Of course you feel guilty about working long hours while your little darlings are waiting for you at home. But what about your Big Darling, and how your job affects that relationship? Let's get to the point: We're talking about sex.
Organizational behavior expert Herminia Ibarra tackles this subject in Harvard Business Review's blog. She writes that women often feel compelled to put the brakes on their high-flying careers for the sake of their marriage. She cites an episode in which a senior woman was asked to join a high-level diversity group that focused on women's advancement. When asked about whether she would take a new position that required frequent business travel, this woman made it clear that long absences from home would not work for her. She told the group:
Let me tell you what diversity means to me. My husband told me, "There will be sex in this house at least once a week, whether you are here or not."
I can't imagine most women would be that blunt about why they're turning down a demanding job. (And I hope most men are not quite as crass as that woman's hubby.) But that honesty about sex, Ibarra argues, is what we need to inject into the discussion about work/life balance.
"Relationships with partners are rarely mentioned, except with regard to their role in household and child-rearing duties," Ibarra writes. "A less discussable set of issues—sex, intimacy, the role that partners play in helping each other grow and develop, personally and professionally—is somehow off the table."
Ibarra suggests that women tend to be too tired for sex because they have to juggle so much on the homefront. Ibarra sums up the routine of executive moms :
Get up early, get the kids off to school, go to work, come back for dinner with the family, get the kids to bed, get back online for a few hours, fall into bed exhausted. Repeat again the next day unless traveling. What could get squeezed out of that routine?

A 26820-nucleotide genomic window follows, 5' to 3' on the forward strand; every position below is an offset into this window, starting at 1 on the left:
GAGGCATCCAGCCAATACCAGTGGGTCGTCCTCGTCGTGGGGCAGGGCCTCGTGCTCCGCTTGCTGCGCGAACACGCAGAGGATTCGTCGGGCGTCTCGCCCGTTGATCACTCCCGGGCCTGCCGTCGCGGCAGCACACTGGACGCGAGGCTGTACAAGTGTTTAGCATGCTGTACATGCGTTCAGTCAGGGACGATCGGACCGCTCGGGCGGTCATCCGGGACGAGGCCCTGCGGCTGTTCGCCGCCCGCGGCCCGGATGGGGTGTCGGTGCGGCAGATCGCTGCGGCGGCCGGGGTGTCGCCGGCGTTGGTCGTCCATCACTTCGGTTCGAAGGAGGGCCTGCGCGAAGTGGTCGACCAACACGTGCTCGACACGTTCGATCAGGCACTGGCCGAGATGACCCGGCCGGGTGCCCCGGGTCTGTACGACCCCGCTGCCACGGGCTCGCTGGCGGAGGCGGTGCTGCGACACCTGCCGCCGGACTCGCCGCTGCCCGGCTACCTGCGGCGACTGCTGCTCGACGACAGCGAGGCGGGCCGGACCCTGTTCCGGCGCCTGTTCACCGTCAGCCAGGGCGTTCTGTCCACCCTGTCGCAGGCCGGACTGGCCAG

Several lawyers I talked to agreed with Ibarra. "It’s the fact that we are raised to put our needs aside and give everything to everyone and never get what we need back—in work and in our personal life," says a senior female lawyer at a Fortune 500 company. And missing out on a fulfilling sex life, she suggests, is one explanation why so many professional women seem to be attracted to a book like Fifty Shades of Grey. "Ask yourself why the entire population of educated women in NYC thinks bad porn is interesting," she says about the best-seller. "The story could not be more trite. Virgin meets handsome businessman with Porsche and S&M room."
Having a decent sex life takes effort, adds a female partner at an Am Law 100 firm. "Before kids, it was manageable for me. With babies and toddlers, it's so much harder if you want to do your work well, and have quality time with your kids and with your husband—including sex." What's required to make it all work, she adds, is "a lot of organization, and even then a lot of flexibility."
What I find interesting about this whole discussion is that there's a presumption that intimacy suffers when women take on high-pressure careers (the title of the HBR post is "Sex and the Working Mom"). I get that women do more juggling, but wouldn't a couple's sex life suffer too if the man was the one working like a maniac?
Or are men never too tired for sex—or just won't admit it?
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